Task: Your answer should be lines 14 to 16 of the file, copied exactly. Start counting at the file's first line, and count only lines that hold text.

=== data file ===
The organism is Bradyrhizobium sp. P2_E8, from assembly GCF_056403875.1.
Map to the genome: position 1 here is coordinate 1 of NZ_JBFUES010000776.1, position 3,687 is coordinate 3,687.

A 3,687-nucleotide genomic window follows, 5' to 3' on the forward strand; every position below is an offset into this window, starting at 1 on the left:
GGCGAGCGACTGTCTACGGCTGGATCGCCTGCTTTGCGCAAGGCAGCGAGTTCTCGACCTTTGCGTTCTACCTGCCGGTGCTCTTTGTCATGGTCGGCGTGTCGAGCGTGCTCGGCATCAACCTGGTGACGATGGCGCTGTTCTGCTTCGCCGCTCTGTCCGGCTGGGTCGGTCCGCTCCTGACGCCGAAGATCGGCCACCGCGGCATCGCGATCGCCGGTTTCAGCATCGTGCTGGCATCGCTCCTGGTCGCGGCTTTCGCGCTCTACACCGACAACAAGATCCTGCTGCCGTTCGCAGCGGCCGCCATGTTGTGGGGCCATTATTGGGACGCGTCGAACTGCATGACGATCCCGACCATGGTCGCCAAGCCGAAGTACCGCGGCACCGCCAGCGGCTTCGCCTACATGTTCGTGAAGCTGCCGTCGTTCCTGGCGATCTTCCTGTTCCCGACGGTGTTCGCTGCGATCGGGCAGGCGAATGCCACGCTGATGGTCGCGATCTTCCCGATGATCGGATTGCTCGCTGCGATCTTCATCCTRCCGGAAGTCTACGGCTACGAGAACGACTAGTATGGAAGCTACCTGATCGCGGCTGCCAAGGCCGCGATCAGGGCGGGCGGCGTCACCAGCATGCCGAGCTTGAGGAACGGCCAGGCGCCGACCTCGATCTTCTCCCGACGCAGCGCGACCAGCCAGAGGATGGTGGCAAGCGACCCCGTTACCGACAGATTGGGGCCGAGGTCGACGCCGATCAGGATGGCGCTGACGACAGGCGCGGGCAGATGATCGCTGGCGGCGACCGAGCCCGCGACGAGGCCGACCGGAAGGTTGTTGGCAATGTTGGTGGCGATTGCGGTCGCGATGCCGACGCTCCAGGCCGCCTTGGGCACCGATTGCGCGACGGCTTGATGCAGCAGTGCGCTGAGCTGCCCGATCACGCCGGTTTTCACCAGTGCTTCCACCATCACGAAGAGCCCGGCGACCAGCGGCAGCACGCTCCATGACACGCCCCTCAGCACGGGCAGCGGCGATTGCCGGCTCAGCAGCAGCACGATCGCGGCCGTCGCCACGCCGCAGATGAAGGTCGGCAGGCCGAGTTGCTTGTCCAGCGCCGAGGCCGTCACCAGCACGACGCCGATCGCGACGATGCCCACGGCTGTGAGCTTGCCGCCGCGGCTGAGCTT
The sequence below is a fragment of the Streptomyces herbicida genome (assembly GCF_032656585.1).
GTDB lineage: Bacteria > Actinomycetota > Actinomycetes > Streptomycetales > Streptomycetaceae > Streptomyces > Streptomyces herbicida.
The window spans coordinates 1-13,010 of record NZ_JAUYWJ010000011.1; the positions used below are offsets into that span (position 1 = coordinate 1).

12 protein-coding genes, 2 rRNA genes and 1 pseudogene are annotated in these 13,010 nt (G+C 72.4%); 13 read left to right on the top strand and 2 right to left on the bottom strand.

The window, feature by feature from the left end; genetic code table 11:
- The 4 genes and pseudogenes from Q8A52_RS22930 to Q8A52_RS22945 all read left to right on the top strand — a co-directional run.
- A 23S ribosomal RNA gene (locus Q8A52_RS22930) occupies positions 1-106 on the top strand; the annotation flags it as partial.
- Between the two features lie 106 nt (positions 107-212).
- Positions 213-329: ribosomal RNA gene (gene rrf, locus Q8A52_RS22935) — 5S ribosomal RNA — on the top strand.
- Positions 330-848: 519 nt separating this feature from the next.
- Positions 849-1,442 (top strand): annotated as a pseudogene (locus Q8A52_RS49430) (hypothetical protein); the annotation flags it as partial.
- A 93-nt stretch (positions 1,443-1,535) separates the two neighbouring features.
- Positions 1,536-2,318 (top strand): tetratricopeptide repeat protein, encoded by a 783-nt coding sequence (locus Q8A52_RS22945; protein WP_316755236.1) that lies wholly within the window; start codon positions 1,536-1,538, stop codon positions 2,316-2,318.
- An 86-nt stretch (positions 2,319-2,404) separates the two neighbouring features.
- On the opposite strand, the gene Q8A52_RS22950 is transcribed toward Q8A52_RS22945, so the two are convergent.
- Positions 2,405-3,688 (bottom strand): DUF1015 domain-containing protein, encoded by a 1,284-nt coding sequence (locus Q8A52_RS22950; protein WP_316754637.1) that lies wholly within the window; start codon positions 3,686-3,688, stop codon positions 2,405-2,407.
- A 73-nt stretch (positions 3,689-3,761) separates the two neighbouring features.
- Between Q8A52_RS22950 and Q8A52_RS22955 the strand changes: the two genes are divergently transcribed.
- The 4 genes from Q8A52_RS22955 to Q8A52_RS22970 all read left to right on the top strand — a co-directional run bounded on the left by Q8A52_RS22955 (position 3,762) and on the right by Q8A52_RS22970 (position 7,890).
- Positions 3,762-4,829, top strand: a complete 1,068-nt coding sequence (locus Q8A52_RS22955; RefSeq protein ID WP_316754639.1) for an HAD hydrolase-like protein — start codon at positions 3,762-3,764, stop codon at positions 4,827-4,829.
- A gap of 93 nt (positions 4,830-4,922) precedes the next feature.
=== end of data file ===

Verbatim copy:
- Positions 330-848: 519 nt separating this feature from the next.
- Positions 849-1,442 (top strand): annotated as a pseudogene (locus Q8A52_RS49430) (hypothetical protein); the annotation flags it as partial.
- A 93-nt stretch (positions 1,443-1,535) separates the two neighbouring features.